The Residents are an American art collective best known for avant-garde music and multimedia works. The first official release under the name of The Residents was in 1974, and the group has since released over sixty albums, numerous music videos and short films, three CD-ROM projects and ten DVDs. They have undertaken seven major world tours and scored multiple films. Pioneers in exploring the potential of CD-ROM and similar technologies, The Residents have won several awards for their multimedia projects. Ralph Records, a record label focusing on avant-garde music, was started by the band.
Throughout the group's existence, the individual members have ostensibly attempted to operate under anonymity preferring, instead, to have attention focused on their art output. Much outside speculation and rumour has focused on this aspect of the group. In public, the group appears silent and costumed, often wearing eyeball helmets, top hats and tuxedos — a long-lasting costume now recognized as its signature iconography.
Its albums generally fall into two categories: deconstructions of Western popular music, or complex conceptual pieces, composed around a theme, theory or plot. The group is noted for surrealistic lyrics and sound, disregard for conventional music composition, and the over the top, theatrical spectacle of their live performances.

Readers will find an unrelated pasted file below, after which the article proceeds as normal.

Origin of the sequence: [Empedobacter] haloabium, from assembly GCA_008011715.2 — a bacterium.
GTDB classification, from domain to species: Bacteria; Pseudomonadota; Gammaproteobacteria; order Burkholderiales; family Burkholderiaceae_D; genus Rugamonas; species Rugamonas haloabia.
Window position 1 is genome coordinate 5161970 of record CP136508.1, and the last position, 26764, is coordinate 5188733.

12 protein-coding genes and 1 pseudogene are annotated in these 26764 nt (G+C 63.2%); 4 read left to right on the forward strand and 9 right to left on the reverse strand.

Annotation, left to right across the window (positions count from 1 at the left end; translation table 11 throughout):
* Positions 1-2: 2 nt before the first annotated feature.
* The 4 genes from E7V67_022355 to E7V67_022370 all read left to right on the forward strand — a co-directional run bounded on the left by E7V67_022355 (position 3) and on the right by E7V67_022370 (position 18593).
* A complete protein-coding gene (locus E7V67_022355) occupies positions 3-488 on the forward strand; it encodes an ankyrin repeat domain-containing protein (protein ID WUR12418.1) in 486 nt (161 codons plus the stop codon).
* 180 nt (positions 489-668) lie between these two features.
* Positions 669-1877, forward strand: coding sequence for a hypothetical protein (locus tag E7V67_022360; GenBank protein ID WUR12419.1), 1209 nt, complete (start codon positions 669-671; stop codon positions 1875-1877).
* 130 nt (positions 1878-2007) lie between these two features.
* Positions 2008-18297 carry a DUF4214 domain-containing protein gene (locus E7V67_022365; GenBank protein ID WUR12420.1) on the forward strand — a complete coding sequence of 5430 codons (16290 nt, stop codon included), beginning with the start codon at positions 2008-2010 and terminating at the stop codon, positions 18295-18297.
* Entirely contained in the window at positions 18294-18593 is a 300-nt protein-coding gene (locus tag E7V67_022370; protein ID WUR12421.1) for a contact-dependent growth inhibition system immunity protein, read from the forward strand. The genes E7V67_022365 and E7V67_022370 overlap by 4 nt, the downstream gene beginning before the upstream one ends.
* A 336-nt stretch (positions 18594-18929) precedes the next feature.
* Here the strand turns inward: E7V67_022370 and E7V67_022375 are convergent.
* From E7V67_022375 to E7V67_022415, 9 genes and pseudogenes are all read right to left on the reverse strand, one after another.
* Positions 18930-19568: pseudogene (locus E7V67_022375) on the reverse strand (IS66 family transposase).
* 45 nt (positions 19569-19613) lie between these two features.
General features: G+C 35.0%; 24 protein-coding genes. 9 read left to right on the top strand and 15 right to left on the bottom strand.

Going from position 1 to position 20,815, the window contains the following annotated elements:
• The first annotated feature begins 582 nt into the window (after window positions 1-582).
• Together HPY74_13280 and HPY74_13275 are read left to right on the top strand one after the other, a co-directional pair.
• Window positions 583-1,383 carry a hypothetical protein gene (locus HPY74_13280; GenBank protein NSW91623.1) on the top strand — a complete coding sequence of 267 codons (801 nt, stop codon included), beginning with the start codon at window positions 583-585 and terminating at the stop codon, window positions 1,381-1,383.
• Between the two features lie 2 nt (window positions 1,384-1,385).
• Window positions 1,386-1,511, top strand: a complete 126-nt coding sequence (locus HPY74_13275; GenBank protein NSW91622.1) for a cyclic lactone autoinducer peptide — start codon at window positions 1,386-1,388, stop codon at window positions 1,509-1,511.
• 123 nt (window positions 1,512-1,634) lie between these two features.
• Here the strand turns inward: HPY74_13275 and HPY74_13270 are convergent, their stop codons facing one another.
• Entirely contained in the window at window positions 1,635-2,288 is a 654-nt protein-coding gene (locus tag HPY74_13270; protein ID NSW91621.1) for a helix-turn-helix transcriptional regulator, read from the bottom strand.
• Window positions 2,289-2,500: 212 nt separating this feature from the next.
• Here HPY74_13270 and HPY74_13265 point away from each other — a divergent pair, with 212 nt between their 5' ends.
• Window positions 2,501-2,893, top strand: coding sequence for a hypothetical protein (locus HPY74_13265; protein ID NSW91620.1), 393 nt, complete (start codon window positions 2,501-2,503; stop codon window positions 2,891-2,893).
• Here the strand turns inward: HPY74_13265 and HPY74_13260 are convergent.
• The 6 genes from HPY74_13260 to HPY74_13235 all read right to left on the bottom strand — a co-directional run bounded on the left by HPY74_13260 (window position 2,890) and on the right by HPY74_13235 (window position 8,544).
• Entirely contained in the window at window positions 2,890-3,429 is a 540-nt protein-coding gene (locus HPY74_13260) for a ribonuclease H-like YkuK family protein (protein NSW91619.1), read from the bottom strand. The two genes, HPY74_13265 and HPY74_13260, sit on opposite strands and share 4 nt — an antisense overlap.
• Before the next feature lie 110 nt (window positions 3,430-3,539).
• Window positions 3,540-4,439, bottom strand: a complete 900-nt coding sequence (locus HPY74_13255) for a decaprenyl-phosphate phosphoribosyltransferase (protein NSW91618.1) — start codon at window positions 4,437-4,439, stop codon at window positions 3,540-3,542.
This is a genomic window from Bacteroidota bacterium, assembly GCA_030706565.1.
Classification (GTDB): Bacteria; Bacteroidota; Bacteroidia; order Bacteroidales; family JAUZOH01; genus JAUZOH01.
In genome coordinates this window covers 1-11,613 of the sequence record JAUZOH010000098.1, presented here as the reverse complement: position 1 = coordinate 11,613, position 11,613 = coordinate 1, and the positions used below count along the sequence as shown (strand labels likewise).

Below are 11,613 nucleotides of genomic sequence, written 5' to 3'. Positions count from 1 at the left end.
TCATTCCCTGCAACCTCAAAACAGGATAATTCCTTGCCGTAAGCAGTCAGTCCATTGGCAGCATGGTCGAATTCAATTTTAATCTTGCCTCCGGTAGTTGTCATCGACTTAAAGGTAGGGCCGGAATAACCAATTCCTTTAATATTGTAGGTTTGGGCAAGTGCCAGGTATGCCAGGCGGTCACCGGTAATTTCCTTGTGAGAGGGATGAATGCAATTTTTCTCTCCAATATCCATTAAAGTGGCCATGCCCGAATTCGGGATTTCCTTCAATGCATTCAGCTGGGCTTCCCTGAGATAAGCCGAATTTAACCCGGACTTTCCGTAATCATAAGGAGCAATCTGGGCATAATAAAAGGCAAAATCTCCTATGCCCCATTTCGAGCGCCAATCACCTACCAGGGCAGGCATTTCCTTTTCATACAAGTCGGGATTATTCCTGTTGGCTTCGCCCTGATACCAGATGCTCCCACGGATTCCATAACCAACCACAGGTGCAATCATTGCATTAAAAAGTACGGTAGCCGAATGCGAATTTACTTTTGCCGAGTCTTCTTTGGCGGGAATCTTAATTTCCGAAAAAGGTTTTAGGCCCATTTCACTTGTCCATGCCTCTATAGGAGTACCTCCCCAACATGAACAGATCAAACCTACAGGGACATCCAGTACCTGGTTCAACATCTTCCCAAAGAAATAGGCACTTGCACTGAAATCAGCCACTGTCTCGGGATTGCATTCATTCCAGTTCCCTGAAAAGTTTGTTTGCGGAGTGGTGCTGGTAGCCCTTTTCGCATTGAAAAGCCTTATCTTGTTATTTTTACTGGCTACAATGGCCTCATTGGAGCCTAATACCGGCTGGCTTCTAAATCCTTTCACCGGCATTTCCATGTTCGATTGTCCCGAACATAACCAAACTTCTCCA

Famous quotes containing the words santa and/or dog:
“On the Atchison, Topeka and the Santa Fe.”
—Johnny Mercer (19091976)
“All sailors pause to watch a steamer, and shout in welcome or derision. In one a large Newfoundland dog put his paws on the rail and stood up as high as any of them, and looked as wise. But the skipper, who did not wish to be seen no better employed than a dog, rapped him on the nose and sent him below. Such is human justice!”
—Henry David Thoreau (18171862)